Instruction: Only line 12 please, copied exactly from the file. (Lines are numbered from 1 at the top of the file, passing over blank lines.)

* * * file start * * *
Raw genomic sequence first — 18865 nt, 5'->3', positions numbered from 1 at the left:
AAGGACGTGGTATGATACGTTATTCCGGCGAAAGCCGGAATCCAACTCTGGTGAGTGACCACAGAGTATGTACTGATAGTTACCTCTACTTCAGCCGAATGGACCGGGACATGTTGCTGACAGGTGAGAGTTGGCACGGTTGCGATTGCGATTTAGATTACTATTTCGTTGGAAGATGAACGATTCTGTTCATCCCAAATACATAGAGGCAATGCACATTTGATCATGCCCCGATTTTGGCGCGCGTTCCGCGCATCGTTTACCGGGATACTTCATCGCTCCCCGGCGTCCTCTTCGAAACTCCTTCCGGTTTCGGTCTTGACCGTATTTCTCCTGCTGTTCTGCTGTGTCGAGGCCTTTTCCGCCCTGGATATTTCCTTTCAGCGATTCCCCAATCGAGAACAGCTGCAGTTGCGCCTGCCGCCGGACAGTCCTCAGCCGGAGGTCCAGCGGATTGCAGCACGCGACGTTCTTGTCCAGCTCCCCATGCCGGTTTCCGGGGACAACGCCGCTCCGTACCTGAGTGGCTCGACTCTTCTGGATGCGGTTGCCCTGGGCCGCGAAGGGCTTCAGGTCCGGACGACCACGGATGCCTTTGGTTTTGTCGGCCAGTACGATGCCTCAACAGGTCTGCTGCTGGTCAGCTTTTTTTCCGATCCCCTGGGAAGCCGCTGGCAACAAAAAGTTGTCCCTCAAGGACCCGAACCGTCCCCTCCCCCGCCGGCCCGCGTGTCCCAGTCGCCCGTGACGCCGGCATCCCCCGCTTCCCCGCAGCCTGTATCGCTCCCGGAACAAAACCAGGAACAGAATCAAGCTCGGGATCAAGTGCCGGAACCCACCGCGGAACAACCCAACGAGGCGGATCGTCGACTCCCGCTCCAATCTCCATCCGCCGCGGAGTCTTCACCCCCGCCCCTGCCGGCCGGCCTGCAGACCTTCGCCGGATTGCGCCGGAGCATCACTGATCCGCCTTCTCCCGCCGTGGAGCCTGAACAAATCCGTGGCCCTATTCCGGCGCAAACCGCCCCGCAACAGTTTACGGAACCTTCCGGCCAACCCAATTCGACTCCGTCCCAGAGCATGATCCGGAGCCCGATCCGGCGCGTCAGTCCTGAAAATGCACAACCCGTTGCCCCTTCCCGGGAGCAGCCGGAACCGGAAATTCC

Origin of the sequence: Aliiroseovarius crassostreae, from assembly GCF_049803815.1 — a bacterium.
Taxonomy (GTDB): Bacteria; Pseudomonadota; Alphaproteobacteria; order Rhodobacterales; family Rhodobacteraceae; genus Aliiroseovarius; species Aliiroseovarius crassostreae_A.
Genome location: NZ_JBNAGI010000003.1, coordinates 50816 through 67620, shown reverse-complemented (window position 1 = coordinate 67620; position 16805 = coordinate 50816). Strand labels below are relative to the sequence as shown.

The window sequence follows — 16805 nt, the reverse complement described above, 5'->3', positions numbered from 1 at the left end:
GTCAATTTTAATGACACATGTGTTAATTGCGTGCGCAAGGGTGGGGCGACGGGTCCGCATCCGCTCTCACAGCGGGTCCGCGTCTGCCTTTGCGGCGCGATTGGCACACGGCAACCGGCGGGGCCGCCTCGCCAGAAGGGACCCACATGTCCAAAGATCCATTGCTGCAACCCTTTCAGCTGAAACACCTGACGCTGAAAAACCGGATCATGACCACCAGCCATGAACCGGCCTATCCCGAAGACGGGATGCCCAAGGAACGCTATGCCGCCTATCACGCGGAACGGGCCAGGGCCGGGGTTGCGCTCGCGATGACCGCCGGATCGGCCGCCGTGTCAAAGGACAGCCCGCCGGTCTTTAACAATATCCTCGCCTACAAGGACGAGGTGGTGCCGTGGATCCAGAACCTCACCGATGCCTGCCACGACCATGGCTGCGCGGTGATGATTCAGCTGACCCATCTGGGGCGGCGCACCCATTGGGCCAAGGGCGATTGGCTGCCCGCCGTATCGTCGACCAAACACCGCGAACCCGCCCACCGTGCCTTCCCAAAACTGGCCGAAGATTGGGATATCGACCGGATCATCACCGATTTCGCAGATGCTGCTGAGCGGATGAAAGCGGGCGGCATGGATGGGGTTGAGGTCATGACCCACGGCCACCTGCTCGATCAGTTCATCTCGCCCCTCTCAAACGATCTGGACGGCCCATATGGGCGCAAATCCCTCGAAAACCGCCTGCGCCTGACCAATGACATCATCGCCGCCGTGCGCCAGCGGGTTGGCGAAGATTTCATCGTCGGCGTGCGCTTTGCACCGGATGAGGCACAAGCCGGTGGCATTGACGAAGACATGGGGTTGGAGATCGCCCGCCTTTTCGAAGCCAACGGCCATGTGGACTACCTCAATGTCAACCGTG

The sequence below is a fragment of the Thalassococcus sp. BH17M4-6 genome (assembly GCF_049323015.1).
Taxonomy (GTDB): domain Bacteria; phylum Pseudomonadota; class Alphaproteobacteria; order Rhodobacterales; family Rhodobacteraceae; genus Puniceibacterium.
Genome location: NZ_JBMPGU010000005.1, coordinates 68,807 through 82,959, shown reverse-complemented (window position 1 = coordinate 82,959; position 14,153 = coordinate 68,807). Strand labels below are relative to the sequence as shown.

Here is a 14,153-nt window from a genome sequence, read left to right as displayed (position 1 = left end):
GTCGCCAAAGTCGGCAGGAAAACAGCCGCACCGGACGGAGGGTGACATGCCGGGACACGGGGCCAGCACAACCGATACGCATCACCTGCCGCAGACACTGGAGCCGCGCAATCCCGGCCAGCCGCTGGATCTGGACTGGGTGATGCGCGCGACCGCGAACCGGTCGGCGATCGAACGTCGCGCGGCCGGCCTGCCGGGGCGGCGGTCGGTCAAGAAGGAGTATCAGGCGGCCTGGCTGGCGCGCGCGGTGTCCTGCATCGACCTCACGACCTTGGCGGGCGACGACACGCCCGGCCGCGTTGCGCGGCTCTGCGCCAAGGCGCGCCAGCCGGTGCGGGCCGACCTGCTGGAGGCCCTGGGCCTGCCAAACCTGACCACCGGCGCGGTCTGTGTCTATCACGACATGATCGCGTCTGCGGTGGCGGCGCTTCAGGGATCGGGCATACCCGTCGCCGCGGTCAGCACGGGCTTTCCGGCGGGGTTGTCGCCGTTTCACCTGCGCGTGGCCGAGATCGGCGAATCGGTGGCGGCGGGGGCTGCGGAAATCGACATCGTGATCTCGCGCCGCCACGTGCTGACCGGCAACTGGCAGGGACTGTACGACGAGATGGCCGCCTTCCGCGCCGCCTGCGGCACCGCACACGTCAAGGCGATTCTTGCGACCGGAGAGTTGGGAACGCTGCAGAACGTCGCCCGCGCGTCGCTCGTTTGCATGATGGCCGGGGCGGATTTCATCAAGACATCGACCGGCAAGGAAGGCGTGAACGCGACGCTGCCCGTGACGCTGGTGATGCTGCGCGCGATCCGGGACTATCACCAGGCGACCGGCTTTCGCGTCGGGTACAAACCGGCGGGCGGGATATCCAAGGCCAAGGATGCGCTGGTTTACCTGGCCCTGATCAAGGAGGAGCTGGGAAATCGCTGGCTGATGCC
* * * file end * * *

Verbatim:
GTCGCCAAAGTCGGCAGGAAAACAGCCGCACCGGACGGAGGGTGACATGCCGGGACACGGGGCCAGCACAACCGATACGCATCACCTGCCGCAGACACTGGAGCCGCGCAATCCCGGCCAGCCGCTGGATCTGGACTGGGTGATGCGCGCGACCGCGAACCGGTCGGCGATCGAACGTCGCGCGGCCGGCCTGCCGGGGCGGCGGTCGGTCAAGAAGGAGTATCAGGCGGCCTGGCTGGCGCGCGCGGTGTCCTGCATCGACCTCACGACCTTGGCGGGCGACGACACGCCCGGCCGCGTTGCGCGGCTCTGCGCCAAGGCGCGCCAGCCGGTGCGGGCCGACCTGCTGGAGGCCCTGGGCCTGCCAAACCTGACCACCGGCGCGGTCTGTGTCTATCACGACATGATCGCGTCTGCGGTGGCGGCGCTTCAGGGATCGGGCATACCCGTCGCCGCGGTCAGCACGGGCTTTCCGGCGGGGTTGTCGCCGTTTCACCTGCGCGTGGCCGAGATCGGCGAATCGGTGGCGGCGGGGGCTGCGGAAATCGACATCGTGATCTCGCGCCGCCACGTGCTGACCGGCAACTGGCAGGGACTGTACGACGAGATGGCCGCCTTCCGCGCCGCCTGCGGCACCGCACACGTCAAGGCGATTCTTGCGACCGGAGAGTTGGGAACGCTGCAGAACGTCGCCCGCGCGTCGCTCGTTTGCATGATGGCCGGGGCGGATTTCATCAAGACATCGACCGGCAAGGAAGGCGTGAACGCGACGCTGCCCGTGACGCTGGTGATGCTGCGCGCGATCCGGGACTATCACCAGGCGACCGGCTTTCGCGTCGGGTACAAACCGGCGGGCGGGATATCCAAGGCCAAGGATGCGCTGGTTTACCTGGCCCTGATCAAGGAGGAGCTGGGAAATCGCTGGCTGATGCC